[Tutor] unitest with random inputs
mats at wichmann.us
Wed Jul 19 14:26:18 EDT 2017
On 07/19/2017 10:55 AM, Sydney Shall wrote:
> On 19/07/2017 18:42, Steven D'Aprano wrote:
>> On Wed, Jul 19, 2017 at 05:01:53PM +0200, Sydney Shall wrote:
>>> def test_zero_in_capitalsadvanced(self):
>>> self.assertIn(self.capitalsadvanced, 0.0)
>>> The error message is:
>>> Traceback (most recent call last):
>>> in assertIn
>>> if member not in container:
>>> TypeError: argument of type 'float' is not iterable
>> You are trying to test whether capitalsadvanced is in 0.0. Reverse the
>> self.assertIn(0.0, self.capitalsadvanced)
>> which will test whether 0.0 is in self.capitalsadvanced.
>>> FAILED (failures=9, errors=1)
>>> The failures all arise from a 'nan'.
>>> It is this problem that I am trying to resolve.
>> Well, since you don't show us what those failing tests are, we cannot
>> possibly tell you how to fix them.
>> Start by showing us *one* failing test, and what the failure is.
> Thank you Steve.
> The remaining 'nan' problems are shown below.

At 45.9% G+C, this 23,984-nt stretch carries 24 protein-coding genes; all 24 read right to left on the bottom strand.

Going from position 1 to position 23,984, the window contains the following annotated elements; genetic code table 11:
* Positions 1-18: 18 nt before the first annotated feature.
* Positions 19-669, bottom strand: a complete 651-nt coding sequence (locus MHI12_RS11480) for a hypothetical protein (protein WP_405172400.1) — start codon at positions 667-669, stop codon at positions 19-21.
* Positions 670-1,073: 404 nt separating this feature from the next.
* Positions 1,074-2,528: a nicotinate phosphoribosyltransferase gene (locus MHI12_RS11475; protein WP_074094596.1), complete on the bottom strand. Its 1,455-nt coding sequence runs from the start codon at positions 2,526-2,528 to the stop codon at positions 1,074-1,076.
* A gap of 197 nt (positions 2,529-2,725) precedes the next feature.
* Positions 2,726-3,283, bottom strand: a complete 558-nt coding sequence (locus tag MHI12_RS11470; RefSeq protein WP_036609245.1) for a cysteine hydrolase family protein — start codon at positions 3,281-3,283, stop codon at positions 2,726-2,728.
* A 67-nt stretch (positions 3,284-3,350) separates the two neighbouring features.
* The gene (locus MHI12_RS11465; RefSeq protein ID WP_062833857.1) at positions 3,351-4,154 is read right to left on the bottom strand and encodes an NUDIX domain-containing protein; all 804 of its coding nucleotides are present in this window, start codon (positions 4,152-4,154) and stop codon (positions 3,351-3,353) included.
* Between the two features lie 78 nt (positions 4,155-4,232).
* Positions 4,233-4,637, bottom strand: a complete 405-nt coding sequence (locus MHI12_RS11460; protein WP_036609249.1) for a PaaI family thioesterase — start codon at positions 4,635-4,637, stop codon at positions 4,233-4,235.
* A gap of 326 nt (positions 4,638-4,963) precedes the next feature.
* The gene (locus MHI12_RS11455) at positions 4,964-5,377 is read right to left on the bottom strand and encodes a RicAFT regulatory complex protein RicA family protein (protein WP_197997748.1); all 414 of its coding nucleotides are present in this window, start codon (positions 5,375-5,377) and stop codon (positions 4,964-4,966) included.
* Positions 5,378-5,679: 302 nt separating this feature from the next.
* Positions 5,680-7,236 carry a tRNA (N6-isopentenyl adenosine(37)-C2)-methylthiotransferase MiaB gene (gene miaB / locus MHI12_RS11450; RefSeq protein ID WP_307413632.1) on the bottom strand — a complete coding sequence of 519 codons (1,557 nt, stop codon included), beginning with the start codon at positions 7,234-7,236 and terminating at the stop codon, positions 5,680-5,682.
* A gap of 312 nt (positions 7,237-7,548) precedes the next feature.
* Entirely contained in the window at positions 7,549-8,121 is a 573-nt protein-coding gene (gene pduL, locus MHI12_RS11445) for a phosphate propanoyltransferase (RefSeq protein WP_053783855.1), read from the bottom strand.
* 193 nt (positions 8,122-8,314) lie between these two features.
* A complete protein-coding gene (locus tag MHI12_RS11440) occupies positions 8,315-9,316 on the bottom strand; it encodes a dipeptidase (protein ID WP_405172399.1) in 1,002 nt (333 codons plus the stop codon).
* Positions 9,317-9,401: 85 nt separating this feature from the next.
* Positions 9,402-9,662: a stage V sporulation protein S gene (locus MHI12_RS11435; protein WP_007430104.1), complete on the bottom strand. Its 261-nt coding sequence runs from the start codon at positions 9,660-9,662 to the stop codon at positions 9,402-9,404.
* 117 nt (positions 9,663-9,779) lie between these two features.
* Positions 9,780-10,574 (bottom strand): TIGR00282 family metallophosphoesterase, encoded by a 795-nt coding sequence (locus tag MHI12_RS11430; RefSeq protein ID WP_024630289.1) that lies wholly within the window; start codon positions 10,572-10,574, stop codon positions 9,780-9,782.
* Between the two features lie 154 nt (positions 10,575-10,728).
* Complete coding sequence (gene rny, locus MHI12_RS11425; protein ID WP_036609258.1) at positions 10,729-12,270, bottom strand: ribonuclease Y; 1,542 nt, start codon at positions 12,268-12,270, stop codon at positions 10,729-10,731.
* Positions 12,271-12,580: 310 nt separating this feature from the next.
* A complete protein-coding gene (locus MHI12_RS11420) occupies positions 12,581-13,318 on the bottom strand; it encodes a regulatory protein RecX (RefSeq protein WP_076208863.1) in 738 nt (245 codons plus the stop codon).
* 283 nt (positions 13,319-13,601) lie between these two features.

> RuntimeWarning: invalid value encountered in true_divide
The thing to remember is that NaN is actually... _not_ a number,
literally. If you like to think in terms of exceptions, then NaN is lan
exception - some thing caused a result which cannot be represented as a
number, and so this magical value is used to tell you. Thus, no numeric
operations can be done on it. This is not from Python... this is the
way it was defined in the IEEE standard (754 if memory serves), Python
just tries to implement the requirements of that standard as best it
can. (turns out Python actually has two flavors: a quiet NaN, and a
sorry there wasn't much Python content in this message :)
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